Off the record (or, on the record now, I guess), of all the places I visited, the only one I didn't like was Innsbruck. I couldn't get into it. We visited it in late March, so the weather wasn't the best. The trees didn't have any leaves on them, the grass was brown, and everything had a post-winter grey look to it. After visiting Munich and spending the night in St. Goar, my mind wasn't thinking about Innsbruck at all. Instead, I was more excited to go to Venice the next day, and the Vatican the day after that. My time in Innsbruck was uneventful, and all I wanted was to get back on the road.
That was in 2011, and now it's 2018. Has my opinion on Innsbruck changed? I would say yes. I'm more mature now and if I went back, I would better appreciate what I was seeing. As I've gotten older, I've been less impressed by the massive buildings and more enthralled by the history that created them.
Just over a year ago I wrote an article about the glockenspiel that once stood in downtown Regina. I had fond memories of the glockenspiel as a child and was sad when they took it down to renovate the park. I was even more sad when they didn't put it back up, and I was angry when I discovered it was sitting in a junkyard (sorry, outdoor "storage facility") for the past ten years. That article got a lot of attention, from both the public, the city and the press. Today, efforts are being made to restore the bell back to its original location.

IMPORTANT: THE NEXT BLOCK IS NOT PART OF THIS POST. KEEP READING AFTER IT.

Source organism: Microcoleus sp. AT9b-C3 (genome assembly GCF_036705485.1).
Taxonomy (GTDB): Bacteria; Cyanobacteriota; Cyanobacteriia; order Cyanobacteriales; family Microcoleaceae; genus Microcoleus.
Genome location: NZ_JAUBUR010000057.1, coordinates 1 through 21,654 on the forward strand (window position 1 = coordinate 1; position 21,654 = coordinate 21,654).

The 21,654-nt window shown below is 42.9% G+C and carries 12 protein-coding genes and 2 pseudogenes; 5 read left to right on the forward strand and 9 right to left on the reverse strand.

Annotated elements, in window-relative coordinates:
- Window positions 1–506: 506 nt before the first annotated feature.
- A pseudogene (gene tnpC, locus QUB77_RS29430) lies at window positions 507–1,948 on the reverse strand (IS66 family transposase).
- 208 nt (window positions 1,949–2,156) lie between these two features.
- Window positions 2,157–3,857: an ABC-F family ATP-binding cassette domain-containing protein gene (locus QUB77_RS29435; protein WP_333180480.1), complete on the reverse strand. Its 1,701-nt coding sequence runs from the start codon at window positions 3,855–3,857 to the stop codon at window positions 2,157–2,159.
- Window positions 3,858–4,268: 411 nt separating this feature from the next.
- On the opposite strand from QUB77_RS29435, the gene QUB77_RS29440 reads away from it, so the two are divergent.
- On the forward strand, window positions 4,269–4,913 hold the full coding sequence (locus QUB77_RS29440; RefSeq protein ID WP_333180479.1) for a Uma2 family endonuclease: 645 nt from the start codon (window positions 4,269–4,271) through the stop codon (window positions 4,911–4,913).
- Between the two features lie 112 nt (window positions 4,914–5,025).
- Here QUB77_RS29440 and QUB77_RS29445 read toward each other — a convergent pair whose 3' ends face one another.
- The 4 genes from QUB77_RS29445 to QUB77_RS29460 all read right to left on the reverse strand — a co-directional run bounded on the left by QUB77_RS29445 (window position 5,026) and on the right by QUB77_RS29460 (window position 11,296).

I'm telling you this because preserving heritage – may it be a 25-year-old bell, or a fourth century building – is important. Without heritage, we lose who we are. Often, the desire to move society forward steps over the heritage and causes it to get lost. As impressive as tall glass buildings might be, nothing is better than a smoky red brick structure.
Saskatchewan is beginning to realize how important this is – and thankfully it's happening now and not in a few decades after everything is gone. But, our neighbours have been on the heritage preservation band train for several years now, especially in Alberta.
I don't often take blog requests, but a friend approached me recently and asked about Venice. He's traveling to Italy for a wedding this summer and is stopping in Venice for few days. He asked me if I knew what he could do in the Floating City, so I racked up a list of ten things for him to see.
Feel free to leave a comment and let me know if I missed anything, what your favorite thing to see in Venice was, or if you plan to go visit Venice after reading this!